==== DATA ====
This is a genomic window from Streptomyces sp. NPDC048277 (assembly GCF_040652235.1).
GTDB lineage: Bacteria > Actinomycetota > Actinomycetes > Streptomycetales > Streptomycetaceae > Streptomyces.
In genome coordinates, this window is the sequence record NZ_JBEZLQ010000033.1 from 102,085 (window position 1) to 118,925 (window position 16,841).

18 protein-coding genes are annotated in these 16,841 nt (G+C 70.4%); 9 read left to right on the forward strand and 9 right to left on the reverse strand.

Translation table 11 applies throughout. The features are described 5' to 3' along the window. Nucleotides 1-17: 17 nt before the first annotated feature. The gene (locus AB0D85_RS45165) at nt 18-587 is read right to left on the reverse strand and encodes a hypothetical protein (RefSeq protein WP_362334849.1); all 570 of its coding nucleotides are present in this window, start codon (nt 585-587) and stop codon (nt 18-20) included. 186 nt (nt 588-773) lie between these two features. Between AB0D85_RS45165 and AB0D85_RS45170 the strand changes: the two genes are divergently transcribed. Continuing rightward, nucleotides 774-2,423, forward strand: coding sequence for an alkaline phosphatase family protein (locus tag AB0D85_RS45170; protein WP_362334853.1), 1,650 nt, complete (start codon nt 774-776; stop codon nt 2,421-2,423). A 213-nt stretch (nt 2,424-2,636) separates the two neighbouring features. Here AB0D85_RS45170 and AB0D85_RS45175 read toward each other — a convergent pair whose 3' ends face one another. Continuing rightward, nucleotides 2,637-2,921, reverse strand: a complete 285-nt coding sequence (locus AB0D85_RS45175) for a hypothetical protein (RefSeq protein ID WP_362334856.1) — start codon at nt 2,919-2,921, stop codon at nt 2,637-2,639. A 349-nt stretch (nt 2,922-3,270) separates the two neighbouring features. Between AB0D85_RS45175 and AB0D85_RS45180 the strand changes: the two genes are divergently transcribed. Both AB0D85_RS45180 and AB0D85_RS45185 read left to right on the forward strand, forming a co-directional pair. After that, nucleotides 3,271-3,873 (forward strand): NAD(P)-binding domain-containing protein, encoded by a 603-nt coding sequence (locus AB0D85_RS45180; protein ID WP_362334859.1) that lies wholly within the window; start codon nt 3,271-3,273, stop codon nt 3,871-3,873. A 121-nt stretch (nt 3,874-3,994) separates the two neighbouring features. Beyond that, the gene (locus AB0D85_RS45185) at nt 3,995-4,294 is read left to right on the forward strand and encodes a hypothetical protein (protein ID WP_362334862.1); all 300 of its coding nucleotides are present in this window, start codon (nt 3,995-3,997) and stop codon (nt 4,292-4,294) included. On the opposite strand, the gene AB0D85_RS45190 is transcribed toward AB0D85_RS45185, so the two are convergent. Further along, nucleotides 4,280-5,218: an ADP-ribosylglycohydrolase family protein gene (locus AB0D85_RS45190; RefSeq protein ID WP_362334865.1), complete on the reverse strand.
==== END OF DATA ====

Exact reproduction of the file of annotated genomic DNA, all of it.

This is a genomic window from Streptomyces sp. NPDC048277 (assembly GCF_040652235.1).
GTDB lineage: Bacteria > Actinomycetota > Actinomycetes > Streptomycetales > Streptomycetaceae > Streptomyces.
In genome coordinates, this window is the sequence record NZ_JBEZLQ010000033.1 from 102,085 (window position 1) to 118,925 (window position 16,841).

18 protein-coding genes are annotated in these 16,841 nt (G+C 70.4%); 9 read left to right on the forward strand and 9 right to left on the reverse strand.

Translation table 11 applies throughout. The features are described 5' to 3' along the window. Nucleotides 1-17: 17 nt before the first annotated feature. The gene (locus AB0D85_RS45165) at nt 18-587 is read right to left on the reverse strand and encodes a hypothetical protein (RefSeq protein WP_362334849.1); all 570 of its coding nucleotides are present in this window, start codon (nt 585-587) and stop codon (nt 18-20) included. 186 nt (nt 588-773) lie between these two features. Between AB0D85_RS45165 and AB0D85_RS45170 the strand changes: the two genes are divergently transcribed. Continuing rightward, nucleotides 774-2,423, forward strand: coding sequence for an alkaline phosphatase family protein (locus tag AB0D85_RS45170; protein WP_362334853.1), 1,650 nt, complete (start codon nt 774-776; stop codon nt 2,421-2,423). A 213-nt stretch (nt 2,424-2,636) separates the two neighbouring features. Here AB0D85_RS45170 and AB0D85_RS45175 read toward each other — a convergent pair whose 3' ends face one another. Continuing rightward, nucleotides 2,637-2,921, reverse strand: a complete 285-nt coding sequence (locus AB0D85_RS45175) for a hypothetical protein (RefSeq protein ID WP_362334856.1) — start codon at nt 2,919-2,921, stop codon at nt 2,637-2,639. A 349-nt stretch (nt 2,922-3,270) separates the two neighbouring features. Between AB0D85_RS45175 and AB0D85_RS45180 the strand changes: the two genes are divergently transcribed. Both AB0D85_RS45180 and AB0D85_RS45185 read left to right on the forward strand, forming a co-directional pair. After that, nucleotides 3,271-3,873 (forward strand): NAD(P)-binding domain-containing protein, encoded by a 603-nt coding sequence (locus AB0D85_RS45180; protein ID WP_362334859.1) that lies wholly within the window; start codon nt 3,271-3,273, stop codon nt 3,871-3,873. A 121-nt stretch (nt 3,874-3,994) separates the two neighbouring features. Beyond that, the gene (locus AB0D85_RS45185) at nt 3,995-4,294 is read left to right on the forward strand and encodes a hypothetical protein (protein ID WP_362334862.1); all 300 of its coding nucleotides are present in this window, start codon (nt 3,995-3,997) and stop codon (nt 4,292-4,294) included. On the opposite strand, the gene AB0D85_RS45190 is transcribed toward AB0D85_RS45185, so the two are convergent. Further along, nucleotides 4,280-5,218: an ADP-ribosylglycohydrolase family protein gene (locus AB0D85_RS45190; RefSeq protein ID WP_362334865.1), complete on the reverse strand.